• 10 minutes easy, then 3x5 minutes varying power
  • 30 second easy sprint
    … and so on, until I hit 3h mark.

This way, I always have something to look forward to. The workout naturally breaks into 20-30 minute pieces which are way more palatable than a big 3 hour block of grinding. Small variations in power (5 min intervals) also keep things a bit more engaging. You can also add some skillwork, like cadence drills, into the workout.

And Netflix, of course.

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This. Long endurance rides when weather is great are often the coffee ride. You coast a bit, you stop at a light, etc. You take a break and grab coffee somewhere. Who does long rides without these little breaks? Not realistic.

Take breaks inside and long rides are all of sudden less ridiculous and more doable.

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Gotta say +1 to not looking at the workout. Erg mode on my phone with the screen off + RGT full screen on the big monitor in front of me is making a difference this year.
And you can normalize and adapt to anything over time. 2.5hrs is my normal now.

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As others have said, plan your entertainment for the whole ride… Netflix etc. Take bathroom breaks, stand up on the pedals when needed to give the sitbones a rest, double down on getting a comfortable saddle (you may need a different one than you use outdoors). Build up to your long rides carefully don’t bite off more than you can chew. You’ll eventually get accustomed to it.

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Lots of good advice above that I also adhere to. On HV plans I substitute Sundays for 3 hour z2 workouts. In addition to good entertainment and getting a fresh cold water bottle out of the fridge every hour, I pedal out of the seat for 1 min in between intervals to mix things up and get the blood flowing. You need to find ways to chunk up the workout and getting off the bike, standing, nutrition every “x” minutes has you always working towards and completing the next step. The mind likes checking boxes so give it plenty of boxes to check along the way.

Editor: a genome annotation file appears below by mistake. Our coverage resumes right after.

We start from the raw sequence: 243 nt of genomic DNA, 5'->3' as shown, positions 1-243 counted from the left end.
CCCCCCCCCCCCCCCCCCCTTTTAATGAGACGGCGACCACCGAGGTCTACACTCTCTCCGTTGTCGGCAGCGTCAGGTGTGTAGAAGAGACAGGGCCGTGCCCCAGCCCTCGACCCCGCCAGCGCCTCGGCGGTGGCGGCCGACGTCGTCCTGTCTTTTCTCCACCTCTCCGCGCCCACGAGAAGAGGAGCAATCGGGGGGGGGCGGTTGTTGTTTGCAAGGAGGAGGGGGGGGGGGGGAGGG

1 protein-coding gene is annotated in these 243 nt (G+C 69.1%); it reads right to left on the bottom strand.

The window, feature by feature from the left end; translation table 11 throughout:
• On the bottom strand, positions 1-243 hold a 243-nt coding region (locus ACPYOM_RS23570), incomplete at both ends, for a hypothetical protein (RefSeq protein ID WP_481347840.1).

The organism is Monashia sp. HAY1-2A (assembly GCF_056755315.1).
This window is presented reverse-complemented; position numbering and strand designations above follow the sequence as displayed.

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Like other aspects of training, they get easier with practice. By doing more of them, and slowly increasing the length, you train your brain to keep itself entertained and not freak out when it’s not constantly receiving entertainment.

I’m usually pretty tolerant of indoor training if I work my way into it, but I do think I’m going to experiment with this. Even though I can ride a long time inside I do notice the saddle bothering me more. Those “green” selle italia saddles have a nice cutout and a probably more padding than I use outside. Kinda heavy but they’re not too expensive to try out and my trainer bike doesn’t even have brakes anymore, so just for indoors.

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1 thing I try to be aware of is to never let myself get hungry.

AND most importantly is to NOT have something to look forward to after. it just makes the waiting til the end so much harder

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I built this workout for exactly this purpose:

It breaks up the workout into digestible chunks… it helps me only look at the workout in 20 or 10 minute chunks. I have different versions for 2:30 and 3:00 rides.

Also, watching old bike races (Flanders, Roubaix) while listening to either a podcast or music helps me. For some reason I like having different stimuli visually and audibly. I run the races on my ipad, the podcast/music from my iPhone and I run TR off a laptop.

Good luck🤘

I ride a lot inside. I’m doing 3.5hrs right now. I watch soccer on the weekend, YouTube whatever and it keeps my mind busy

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Well today I just had an unstructured indoor ride. I only did 1:20 which was plenty. I listened to a TR podcast and joined a race on the RGT Cycling app. I didn’t really race I just jump on the wheels of other races or bots at whatever pace I felt like at that moment. And boy or boy my drive train needs cleaning. lol. In erg mode it rarely matters but in sim mode it was noisy.

Yep, my brain prefers the long Z2 that’s broken up into 14/15 mins segments than ones with long 20/30/40 minute stretches. Longfellow is an example that springs to mind.